There are few greater honours in golf than winning the British Open and lifting the Claret Jug, although the Masters’ Green Jacket is a close second.
Tomorrow sees the 147th Open tee off at Carnoustie, in Scotland, and the world’s finest golfers will assemble for another shot at sporting immortality.
One chap who will not be there is Frenchman Jean Van de Velde, who has the misfortune of being the poster boy for final hole meltdowns.
Leading by three, and facing down the 18th in the 1999 Open, he looked certain to fulfil his childhood dream. You’ve probably guessed what happens next, but here’s CNN:
The 33-year-old journeyman led by three on the last tee. The prize was virtually his. Two or three smooth swings and a couple of putts — he could even afford a double-bogey six — would achieve his lifelong ambition and make him only the second Frenchman ever to win golf’s oldest major after Arnaud Massey in 1907.
What followed became one of the most famous collapses in sport.
The sight of the haunted face of Van de Velde peering out of the Barry Burn with his trousers rolled up above his knees contemplating playing out of the water is seared in the collective memory, his name forever associated with sporting disaster.
I’ll never forget the moment he took off his socks, and you knew you were witnessing something that would go down in golfing history.
As part of the build-up to this year’s tournament, Van de Velde decided to open up an old wound. It’s worth watching:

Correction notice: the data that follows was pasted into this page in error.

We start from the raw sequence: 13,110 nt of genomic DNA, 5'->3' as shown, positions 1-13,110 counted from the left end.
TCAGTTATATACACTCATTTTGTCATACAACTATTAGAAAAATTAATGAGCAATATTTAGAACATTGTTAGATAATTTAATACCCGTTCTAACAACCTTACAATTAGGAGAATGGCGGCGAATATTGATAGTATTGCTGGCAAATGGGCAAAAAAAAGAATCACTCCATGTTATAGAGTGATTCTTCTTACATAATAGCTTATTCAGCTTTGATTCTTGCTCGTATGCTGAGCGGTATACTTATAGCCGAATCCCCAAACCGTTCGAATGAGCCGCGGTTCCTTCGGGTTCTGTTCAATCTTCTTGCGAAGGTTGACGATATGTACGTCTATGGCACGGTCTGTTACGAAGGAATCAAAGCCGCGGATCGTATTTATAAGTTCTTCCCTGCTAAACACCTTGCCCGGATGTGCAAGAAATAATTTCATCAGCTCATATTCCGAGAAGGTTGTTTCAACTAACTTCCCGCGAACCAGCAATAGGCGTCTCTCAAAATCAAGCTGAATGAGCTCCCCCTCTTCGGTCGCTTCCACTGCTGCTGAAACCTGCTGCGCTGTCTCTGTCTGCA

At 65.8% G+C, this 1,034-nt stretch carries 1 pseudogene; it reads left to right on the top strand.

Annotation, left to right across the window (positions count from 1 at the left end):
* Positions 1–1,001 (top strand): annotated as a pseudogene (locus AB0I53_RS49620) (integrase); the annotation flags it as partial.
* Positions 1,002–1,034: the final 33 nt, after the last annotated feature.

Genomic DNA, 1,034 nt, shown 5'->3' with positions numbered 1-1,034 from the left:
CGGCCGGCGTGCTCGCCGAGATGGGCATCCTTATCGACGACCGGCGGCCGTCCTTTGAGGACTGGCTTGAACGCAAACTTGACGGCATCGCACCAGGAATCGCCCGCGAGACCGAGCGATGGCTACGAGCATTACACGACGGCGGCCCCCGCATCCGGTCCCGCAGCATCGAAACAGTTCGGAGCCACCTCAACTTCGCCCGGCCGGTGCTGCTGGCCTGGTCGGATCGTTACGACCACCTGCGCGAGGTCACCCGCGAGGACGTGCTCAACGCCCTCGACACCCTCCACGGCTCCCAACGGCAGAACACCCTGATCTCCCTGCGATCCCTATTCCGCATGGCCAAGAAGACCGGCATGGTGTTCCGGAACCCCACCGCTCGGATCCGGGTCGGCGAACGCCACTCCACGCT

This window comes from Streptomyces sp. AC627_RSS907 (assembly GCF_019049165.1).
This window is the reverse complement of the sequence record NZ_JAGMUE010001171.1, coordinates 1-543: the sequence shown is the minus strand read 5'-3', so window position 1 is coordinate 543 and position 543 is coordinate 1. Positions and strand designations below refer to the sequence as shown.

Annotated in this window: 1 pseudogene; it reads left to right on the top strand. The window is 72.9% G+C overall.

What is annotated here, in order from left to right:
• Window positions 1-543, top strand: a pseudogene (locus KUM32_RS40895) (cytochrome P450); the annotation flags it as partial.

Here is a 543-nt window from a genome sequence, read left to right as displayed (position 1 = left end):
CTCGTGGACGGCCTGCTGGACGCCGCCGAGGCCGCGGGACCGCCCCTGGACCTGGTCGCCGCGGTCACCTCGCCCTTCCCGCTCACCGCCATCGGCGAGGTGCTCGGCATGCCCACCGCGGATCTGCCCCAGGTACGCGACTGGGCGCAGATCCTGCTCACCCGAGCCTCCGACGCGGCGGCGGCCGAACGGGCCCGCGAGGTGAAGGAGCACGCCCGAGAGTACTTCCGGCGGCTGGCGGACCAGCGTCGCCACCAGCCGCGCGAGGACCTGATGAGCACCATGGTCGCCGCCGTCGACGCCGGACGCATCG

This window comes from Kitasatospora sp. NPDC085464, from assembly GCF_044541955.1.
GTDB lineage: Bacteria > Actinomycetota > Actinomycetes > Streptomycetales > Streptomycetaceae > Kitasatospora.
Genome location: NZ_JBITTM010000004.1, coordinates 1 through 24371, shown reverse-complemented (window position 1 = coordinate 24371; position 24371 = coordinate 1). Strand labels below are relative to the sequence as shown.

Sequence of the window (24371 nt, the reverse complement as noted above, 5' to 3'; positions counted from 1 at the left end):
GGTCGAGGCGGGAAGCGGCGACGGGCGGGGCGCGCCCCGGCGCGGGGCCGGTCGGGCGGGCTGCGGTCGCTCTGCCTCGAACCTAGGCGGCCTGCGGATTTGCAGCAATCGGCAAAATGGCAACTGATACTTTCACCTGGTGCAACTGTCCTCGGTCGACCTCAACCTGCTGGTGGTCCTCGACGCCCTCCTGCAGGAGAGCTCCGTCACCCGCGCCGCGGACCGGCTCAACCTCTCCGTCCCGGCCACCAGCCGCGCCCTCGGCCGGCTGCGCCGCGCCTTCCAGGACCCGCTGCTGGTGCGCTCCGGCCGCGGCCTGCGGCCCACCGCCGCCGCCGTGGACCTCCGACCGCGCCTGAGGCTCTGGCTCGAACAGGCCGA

A seriously measured response to something that would haunt most golfers daily. God, imagine if that happened to Belgian Thomas Pieters?
Let’s finish by paying a little homage to Jean:
He has been heavily involved in the Ryder Cup going to France for the first time in September, and in 2012 became an ambassador for Unicef, using golf to raise funds for initiatives mainly in poverty-stricken Madagascar.
“I’ve been there and seen the evolution and what the money has been able to do,” he told the Golf Channel.
“It’s very fulfilling. It’s an eye-opener and it doesn’t take much to realise the future of all of us is really our youth. It doesn’t mean it’s always easy but it has to be the priority.”
A little bit of Jean Van de Velde will always live on at Carnoustie, but his legacy — of humility, perspective and charity — will live longer.
A true British Open champion, in all but one sense of the word.
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